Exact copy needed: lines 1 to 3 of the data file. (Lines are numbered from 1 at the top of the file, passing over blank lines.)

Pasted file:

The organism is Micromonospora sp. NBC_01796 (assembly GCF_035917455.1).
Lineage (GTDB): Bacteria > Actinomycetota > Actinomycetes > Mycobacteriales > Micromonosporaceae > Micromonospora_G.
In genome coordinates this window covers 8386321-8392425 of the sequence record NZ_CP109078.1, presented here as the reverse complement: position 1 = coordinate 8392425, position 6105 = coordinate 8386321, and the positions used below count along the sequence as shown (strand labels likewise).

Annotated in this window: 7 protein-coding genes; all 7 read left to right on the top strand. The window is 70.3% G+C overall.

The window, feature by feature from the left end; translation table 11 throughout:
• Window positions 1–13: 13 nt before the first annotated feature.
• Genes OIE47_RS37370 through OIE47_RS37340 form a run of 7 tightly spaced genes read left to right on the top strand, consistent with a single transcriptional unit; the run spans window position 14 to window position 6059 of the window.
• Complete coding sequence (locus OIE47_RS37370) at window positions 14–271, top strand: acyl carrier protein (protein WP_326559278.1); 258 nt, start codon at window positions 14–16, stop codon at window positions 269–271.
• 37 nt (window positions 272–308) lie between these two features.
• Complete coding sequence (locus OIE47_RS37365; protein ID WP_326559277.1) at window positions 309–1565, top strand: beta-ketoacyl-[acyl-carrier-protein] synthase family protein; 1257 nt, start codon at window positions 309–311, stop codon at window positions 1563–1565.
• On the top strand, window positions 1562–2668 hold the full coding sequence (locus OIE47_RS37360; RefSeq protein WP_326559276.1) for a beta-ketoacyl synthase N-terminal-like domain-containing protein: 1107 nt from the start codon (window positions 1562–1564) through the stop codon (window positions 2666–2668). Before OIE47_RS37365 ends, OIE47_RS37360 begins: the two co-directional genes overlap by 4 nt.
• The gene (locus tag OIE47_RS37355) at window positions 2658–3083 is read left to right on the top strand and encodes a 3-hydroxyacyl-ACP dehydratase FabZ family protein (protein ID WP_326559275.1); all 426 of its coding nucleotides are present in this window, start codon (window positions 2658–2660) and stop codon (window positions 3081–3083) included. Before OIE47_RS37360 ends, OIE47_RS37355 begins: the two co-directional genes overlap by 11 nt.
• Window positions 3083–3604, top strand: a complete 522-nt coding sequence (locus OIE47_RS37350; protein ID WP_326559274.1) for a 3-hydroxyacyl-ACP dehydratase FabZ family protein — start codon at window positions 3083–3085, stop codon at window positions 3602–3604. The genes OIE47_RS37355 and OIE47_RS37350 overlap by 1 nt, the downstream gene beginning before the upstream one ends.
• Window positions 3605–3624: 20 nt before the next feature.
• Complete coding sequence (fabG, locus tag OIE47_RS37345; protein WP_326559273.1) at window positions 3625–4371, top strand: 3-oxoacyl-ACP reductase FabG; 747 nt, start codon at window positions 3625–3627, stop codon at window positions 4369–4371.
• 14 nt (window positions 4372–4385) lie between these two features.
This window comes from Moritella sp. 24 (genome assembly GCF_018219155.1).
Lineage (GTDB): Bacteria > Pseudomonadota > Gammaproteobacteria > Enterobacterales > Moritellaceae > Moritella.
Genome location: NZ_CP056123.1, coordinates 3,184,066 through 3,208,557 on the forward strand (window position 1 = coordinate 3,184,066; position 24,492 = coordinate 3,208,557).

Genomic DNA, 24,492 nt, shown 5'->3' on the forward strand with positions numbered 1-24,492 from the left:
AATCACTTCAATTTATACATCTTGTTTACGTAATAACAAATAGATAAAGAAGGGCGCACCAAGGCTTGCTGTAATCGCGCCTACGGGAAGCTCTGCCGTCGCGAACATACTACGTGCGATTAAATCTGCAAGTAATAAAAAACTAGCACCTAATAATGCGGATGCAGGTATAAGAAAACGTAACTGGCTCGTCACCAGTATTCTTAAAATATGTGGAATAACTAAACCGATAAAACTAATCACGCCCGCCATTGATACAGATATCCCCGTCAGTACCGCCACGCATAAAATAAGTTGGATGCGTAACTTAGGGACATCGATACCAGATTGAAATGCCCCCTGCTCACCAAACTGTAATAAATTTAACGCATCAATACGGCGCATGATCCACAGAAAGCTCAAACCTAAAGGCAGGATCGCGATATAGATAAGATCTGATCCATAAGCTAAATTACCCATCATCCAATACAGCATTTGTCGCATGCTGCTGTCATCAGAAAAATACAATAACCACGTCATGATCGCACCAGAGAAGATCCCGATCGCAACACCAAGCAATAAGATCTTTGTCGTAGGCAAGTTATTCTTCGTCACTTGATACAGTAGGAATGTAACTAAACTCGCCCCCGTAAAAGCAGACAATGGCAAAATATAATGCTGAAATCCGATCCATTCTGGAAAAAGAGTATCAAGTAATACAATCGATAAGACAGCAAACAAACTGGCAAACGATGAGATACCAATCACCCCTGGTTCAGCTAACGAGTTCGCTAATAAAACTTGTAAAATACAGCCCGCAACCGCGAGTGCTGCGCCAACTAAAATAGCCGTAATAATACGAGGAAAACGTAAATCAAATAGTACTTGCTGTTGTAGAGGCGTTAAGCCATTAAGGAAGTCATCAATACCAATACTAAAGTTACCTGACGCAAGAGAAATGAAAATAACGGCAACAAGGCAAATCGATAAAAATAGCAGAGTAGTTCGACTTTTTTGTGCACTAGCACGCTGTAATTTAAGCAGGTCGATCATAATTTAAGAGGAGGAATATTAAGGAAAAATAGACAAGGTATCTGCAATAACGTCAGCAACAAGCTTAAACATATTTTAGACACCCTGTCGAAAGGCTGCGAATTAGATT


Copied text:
The organism is Micromonospora sp. NBC_01796 (assembly GCF_035917455.1).
Lineage (GTDB): Bacteria > Actinomycetota > Actinomycetes > Mycobacteriales > Micromonosporaceae > Micromonospora_G.
In genome coordinates this window covers 8386321-8392425 of the sequence record NZ_CP109078.1, presented here as the reverse complement: position 1 = coordinate 8392425, position 6105 = coordinate 8386321, and the positions used below count along the sequence as shown (strand labels likewise).